Jessica Defino: [00:32:49] And none of that is recyclable. Really, that’s the other thing about beauty products is, you know, we’re taught that plastic is recyclable. Really, ninety-one percent of plastic is not recycled, and the plastic that is recycled can only be recycled two to three times before it becomes unusable. And then it just becomes, you know, pollution breaking down and never going away. Literally forever, like every piece of plastic produced still exists in the planet in some form. The other thing about beauty products is that they’re usually so small that they cannot be recycled like there are size requirements for a lot of recycling facilities, et cetera, et cetera, et cetera.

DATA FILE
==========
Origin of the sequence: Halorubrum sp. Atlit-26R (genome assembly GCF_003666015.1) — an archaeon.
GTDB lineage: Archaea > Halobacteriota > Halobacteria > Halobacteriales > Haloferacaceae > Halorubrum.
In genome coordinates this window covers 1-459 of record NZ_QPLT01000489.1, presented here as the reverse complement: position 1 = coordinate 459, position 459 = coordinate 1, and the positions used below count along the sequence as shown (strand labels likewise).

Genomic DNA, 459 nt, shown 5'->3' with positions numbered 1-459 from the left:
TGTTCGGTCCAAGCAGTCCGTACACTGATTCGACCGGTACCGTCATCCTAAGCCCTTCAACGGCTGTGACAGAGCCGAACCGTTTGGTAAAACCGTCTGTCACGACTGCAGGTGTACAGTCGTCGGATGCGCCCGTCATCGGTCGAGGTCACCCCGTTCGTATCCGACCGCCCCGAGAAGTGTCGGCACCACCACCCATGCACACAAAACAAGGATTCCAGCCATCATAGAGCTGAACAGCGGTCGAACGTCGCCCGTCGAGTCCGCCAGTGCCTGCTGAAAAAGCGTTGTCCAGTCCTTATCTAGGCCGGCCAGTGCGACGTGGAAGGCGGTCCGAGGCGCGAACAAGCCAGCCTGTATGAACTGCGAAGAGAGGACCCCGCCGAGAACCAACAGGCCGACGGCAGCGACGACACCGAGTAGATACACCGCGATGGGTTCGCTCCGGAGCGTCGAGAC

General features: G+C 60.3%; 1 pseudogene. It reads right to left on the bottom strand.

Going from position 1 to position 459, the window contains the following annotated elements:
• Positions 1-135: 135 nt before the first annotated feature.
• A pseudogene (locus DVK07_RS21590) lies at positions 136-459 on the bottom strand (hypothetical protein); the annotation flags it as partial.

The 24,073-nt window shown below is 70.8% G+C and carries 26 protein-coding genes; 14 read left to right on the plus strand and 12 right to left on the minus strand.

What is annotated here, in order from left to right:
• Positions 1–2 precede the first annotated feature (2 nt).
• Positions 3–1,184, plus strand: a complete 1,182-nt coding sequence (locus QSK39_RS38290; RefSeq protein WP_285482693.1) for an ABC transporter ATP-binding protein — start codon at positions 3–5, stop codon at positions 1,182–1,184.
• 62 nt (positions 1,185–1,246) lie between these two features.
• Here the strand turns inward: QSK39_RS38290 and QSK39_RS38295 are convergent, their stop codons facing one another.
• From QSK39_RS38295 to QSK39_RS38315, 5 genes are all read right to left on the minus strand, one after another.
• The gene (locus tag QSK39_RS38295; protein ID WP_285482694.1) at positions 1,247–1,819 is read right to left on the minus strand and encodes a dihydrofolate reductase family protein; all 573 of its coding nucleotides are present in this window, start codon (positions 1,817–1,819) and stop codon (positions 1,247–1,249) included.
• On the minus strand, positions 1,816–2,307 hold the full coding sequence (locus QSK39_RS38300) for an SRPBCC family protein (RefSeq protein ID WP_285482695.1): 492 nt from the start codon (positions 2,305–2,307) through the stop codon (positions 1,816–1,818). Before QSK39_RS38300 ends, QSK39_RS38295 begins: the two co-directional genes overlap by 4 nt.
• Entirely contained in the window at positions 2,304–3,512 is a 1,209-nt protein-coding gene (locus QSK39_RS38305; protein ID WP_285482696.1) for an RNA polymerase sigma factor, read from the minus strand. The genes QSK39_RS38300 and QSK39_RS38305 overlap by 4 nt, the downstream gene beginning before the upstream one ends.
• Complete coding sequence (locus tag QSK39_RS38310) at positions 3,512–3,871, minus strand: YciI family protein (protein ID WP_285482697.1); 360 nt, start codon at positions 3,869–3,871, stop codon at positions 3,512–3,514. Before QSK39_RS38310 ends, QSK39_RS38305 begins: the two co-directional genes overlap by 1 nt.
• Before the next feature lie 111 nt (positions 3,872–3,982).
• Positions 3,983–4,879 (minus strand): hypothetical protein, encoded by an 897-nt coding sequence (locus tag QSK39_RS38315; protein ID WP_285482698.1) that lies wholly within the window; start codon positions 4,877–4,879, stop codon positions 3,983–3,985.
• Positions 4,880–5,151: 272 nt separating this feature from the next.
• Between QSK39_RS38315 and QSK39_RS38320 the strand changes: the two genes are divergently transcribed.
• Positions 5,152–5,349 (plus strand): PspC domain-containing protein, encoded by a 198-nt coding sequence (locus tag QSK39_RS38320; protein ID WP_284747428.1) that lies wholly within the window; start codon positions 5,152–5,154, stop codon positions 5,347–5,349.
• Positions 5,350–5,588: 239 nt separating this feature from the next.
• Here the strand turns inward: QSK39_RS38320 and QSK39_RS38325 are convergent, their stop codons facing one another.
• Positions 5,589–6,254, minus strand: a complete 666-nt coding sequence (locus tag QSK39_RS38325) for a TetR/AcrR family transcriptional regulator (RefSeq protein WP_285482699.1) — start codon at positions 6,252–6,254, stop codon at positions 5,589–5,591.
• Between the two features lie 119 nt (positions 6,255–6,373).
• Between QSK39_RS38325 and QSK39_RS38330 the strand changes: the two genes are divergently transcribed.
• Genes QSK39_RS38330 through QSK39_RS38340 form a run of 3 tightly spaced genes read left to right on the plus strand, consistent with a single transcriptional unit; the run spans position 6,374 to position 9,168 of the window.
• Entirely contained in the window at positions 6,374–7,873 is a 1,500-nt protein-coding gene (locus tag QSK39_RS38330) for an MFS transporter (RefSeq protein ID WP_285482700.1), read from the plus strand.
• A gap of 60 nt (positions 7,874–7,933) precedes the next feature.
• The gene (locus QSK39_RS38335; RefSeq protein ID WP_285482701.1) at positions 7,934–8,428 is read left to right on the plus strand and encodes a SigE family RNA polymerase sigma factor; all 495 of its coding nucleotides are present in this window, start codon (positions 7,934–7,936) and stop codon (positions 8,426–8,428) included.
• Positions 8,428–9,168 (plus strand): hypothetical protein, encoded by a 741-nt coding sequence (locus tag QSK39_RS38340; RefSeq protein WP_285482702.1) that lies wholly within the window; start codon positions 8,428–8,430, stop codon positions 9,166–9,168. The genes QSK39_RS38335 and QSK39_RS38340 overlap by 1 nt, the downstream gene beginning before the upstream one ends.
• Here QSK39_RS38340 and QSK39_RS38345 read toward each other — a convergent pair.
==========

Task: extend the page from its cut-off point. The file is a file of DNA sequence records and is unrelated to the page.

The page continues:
Jessica Defino: [00:33:32] Then you factor in the packaging, the cardboard boxes, the inserts, the papers, the sheets of plastic, that sandwich sheet mask, the fuel emissions from shipping all of these products from factory to distributor to store to consumer. Like it’s a lot. There is a huge environmental component to our beauty behaviors. That scares me. I think it should scare anybody because we are in the middle of an environmental crisis. That being said, it offers such a beautiful opportunity to divest from some of these products and connect with your own body and connect with the land around you and connect with your mind and start thinking of beauty products in terms of things that aren’t necessarily material things you need to buy.